Service no 46278
Corporal, Royal Welsh Fusiliers, 4th Battalion
Died age 22 on 9 June 1918
CWGC: “Son of Mrs. R. Avis, of 37 Thorncroft Street, Wandsworth Road, South Lambeth, London.”
Remembered at Franvillers Communal Cemetery Extension, Somme, France and at Stockwell War Memorial, London SW9
Information from 1911 Census
In 1911 Frederick Avis was 16 and working as an errand boy. He lived in 2 rooms at 59 Lambeth High Street, SE1 with his father George Avis, 38, a compositor, and mother Rhoda Avis, 44, and his brothers: Joseph Avis, 14, and Charles Avis, 9. All were born in Lambeth.
British Army WWI Service Records 1914-1920
Frederick Avis, a 19-year-old single brewer, joined up barely a month after war was declared on 4 August 1914. Many assumed that the war would be short in duration (“home by Christmas”) and not particularly arduous. It would be like one big party – not to be missed. Avis must have been aware of the bitter irony of these hopes: he survived, possibly exhausted by stress and trauma, nearly to the end of the conflict, and his service included at least one major period of illness.
Initially Avis joined the Wiltshire Regiment but he was transferred to the Royal Welsh Fusiliers in May 1916. He rose from Private to unpaid Lance Corporal and Corporal (attracting proper pay). Avis’s only transgression on record is a failure to comply with an order in November 1915 for which he forfeited 4 days pay.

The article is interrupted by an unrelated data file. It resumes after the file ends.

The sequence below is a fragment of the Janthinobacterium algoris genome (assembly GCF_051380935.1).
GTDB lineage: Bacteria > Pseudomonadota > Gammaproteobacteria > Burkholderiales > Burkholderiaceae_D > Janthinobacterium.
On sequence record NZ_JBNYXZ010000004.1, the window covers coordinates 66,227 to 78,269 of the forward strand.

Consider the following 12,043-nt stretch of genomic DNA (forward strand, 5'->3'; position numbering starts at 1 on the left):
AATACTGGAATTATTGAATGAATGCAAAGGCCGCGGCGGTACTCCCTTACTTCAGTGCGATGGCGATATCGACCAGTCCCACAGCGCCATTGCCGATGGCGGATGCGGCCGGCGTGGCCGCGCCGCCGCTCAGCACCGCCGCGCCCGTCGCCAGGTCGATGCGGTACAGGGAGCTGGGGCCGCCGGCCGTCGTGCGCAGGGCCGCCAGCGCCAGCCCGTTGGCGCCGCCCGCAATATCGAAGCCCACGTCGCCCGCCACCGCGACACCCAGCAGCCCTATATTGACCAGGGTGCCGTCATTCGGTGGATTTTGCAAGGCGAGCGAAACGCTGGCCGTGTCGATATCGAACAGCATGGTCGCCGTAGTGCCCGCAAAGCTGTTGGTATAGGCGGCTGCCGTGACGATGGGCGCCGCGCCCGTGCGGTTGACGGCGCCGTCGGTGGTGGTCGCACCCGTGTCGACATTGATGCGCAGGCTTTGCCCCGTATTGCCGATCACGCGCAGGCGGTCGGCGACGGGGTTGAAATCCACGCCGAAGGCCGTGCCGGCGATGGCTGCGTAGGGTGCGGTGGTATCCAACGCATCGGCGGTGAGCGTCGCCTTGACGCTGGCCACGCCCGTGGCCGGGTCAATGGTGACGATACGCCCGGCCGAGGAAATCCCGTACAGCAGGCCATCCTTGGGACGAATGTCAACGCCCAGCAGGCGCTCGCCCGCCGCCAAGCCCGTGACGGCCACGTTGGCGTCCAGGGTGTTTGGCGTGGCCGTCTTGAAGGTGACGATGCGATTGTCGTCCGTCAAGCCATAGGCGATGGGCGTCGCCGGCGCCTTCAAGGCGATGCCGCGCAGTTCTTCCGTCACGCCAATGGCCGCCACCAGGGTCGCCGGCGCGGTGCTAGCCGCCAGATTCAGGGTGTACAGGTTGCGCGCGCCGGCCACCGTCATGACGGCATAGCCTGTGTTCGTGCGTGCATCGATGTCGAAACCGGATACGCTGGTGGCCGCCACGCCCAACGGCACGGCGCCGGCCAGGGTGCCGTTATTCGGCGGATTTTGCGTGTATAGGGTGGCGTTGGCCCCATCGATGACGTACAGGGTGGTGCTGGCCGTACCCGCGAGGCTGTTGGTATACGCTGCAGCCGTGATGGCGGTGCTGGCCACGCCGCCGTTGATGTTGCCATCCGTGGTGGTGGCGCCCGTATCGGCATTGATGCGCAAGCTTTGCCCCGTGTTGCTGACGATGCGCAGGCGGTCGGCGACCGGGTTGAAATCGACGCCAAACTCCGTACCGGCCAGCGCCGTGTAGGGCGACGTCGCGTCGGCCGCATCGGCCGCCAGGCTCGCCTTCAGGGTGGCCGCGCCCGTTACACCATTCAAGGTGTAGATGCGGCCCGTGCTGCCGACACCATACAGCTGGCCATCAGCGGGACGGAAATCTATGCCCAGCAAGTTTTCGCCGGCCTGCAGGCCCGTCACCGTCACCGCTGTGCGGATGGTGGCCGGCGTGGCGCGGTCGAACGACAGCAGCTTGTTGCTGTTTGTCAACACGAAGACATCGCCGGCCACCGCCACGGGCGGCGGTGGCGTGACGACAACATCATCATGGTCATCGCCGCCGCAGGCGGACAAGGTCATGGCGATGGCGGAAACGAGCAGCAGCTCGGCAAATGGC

Avis stood 5 feet 4½ inches, with a chest of 35½ (expandable by 2½ inches), and weighed 118 pounds. His hair was brown and his eyes blue. On enlistment he was described as fit, but after three years of gruelling warfare he was returned to England and spent at least 60 days in hospital. In September 1917 was receiving treatment at the Birmingham War Hospital for kidney stones, and he was also diagnosed with muscular rheumatism. He spent 38 days there, and a further 22 days in the Convalescent Hospital at Plymouth.
And then, on 31 March 1918, he was back at the front.
He died at the Somme after serving for 3 years and 275 days, on 9 June 1918.
His widowed mother, Ada, received his effects: letters, photos, a wallet, two religious books, a watch and watchstrap. And later, in 1919, with the help of the Rev Helm, the vicar at St. Anne’s Church, South Lambeth Road, she filled in the Army form declaring next of kin who may have a claim for pension: Charles, 17; Joseph, 22 (now living in Balfour Street, Nine Elms), and Edward, 24.